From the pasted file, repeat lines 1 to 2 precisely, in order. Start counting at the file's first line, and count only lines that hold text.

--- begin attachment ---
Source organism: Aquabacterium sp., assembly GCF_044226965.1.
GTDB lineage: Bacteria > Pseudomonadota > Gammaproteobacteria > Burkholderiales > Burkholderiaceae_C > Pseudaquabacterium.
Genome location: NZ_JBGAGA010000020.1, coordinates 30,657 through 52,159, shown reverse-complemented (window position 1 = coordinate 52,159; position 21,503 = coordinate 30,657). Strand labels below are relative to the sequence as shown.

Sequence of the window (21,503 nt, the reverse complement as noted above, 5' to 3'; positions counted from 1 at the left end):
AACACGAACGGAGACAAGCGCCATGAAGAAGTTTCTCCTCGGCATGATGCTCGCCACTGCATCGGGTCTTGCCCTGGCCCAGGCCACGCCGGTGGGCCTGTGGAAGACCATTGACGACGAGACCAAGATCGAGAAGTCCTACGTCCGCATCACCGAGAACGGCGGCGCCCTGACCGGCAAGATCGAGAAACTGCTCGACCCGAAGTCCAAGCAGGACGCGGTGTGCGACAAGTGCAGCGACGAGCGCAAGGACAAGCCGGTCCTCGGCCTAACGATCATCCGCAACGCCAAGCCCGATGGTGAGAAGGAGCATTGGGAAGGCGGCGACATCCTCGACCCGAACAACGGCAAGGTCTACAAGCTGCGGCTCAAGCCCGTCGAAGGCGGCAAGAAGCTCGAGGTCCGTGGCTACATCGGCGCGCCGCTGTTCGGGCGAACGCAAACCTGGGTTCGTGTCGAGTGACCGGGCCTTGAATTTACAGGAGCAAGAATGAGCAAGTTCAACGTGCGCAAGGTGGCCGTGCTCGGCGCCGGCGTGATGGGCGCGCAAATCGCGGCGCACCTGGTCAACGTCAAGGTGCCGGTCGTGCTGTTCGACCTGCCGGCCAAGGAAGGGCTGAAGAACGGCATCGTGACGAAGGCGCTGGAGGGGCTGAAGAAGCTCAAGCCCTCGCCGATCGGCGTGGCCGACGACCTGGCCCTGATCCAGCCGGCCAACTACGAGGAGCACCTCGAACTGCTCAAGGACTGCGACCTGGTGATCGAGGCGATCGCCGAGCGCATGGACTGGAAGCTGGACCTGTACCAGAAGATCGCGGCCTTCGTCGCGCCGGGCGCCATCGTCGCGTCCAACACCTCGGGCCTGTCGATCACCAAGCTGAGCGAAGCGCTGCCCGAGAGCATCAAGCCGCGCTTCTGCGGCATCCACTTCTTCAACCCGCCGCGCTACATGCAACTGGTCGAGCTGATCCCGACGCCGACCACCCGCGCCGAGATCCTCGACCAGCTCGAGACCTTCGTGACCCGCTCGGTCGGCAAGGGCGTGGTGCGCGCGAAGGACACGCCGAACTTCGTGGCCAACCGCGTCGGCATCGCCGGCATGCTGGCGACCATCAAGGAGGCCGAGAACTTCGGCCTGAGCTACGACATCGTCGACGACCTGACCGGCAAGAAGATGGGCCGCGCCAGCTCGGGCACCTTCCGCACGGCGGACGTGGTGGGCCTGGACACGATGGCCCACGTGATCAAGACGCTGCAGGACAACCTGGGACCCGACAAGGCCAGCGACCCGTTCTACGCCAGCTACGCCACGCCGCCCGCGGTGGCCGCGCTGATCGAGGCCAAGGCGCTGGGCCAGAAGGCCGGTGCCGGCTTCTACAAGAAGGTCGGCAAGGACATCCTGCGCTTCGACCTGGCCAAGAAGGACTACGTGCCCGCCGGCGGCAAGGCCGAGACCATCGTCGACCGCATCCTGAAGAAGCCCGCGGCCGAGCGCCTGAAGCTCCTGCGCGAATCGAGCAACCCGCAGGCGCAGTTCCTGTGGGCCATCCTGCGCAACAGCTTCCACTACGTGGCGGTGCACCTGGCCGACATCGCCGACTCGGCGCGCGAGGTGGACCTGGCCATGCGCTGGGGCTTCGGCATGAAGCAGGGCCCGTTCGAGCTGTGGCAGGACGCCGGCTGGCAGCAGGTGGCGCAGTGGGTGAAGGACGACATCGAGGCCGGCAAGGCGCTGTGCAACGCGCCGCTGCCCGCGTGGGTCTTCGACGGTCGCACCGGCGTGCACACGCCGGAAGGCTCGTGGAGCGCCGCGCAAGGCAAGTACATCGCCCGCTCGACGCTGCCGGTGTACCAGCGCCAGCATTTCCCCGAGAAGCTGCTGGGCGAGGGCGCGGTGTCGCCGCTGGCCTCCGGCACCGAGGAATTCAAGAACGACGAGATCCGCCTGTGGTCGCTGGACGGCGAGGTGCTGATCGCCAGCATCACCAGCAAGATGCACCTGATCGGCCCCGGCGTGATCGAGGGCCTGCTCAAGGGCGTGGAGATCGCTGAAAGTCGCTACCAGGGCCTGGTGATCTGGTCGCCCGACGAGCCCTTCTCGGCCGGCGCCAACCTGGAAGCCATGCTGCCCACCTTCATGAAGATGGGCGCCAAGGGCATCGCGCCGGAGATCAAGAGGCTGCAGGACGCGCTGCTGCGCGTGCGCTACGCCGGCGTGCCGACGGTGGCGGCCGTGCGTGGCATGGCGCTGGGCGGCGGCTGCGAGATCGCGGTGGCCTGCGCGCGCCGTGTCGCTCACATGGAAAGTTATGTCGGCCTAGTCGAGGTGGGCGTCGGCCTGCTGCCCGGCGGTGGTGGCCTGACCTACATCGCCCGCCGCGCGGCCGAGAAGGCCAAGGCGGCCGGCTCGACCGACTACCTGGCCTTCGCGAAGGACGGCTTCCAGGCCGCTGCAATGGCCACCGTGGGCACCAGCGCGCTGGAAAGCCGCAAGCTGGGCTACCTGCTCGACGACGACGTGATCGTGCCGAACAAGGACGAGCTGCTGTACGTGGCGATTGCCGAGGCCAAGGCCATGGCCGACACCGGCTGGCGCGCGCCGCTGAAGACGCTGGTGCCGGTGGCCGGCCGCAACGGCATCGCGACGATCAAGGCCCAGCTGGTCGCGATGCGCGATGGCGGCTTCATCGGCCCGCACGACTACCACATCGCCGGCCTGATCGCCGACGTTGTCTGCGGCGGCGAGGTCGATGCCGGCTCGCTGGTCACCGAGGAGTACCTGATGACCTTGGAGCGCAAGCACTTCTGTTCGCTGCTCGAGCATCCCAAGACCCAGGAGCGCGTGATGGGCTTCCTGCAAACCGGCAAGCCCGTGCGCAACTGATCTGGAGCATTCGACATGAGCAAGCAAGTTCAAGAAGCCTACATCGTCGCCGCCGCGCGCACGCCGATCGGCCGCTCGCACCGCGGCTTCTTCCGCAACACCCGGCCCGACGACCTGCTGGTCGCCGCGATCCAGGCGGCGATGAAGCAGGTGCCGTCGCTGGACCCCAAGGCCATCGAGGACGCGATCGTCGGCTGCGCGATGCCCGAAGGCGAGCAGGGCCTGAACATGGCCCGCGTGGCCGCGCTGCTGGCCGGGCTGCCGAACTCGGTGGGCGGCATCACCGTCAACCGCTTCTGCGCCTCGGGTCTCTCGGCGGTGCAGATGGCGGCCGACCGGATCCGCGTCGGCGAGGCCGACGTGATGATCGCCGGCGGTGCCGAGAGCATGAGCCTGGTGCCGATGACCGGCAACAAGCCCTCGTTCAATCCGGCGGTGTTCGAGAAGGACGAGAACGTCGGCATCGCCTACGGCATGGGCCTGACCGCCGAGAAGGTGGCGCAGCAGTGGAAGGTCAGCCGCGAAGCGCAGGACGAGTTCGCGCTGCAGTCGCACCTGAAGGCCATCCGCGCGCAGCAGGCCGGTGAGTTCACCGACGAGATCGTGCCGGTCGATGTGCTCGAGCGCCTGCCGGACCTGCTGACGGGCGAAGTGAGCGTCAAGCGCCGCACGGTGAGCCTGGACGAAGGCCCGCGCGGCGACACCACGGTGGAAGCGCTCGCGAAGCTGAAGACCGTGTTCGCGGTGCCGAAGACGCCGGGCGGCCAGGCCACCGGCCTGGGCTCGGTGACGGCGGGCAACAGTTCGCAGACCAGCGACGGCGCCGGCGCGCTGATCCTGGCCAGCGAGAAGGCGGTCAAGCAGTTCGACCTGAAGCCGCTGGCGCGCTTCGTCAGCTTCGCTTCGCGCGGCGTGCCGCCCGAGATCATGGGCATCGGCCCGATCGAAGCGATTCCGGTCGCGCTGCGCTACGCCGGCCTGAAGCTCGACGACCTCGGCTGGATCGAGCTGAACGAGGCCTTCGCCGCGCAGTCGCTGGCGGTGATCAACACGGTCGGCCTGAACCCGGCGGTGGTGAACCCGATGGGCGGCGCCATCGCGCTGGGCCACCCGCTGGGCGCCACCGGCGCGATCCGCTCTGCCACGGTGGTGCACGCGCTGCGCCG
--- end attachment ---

Source organism: Aquabacterium sp., assembly GCF_044226965.1.
GTDB lineage: Bacteria > Pseudomonadota > Gammaproteobacteria > Burkholderiales > Burkholderiaceae_C > Pseudaquabacterium.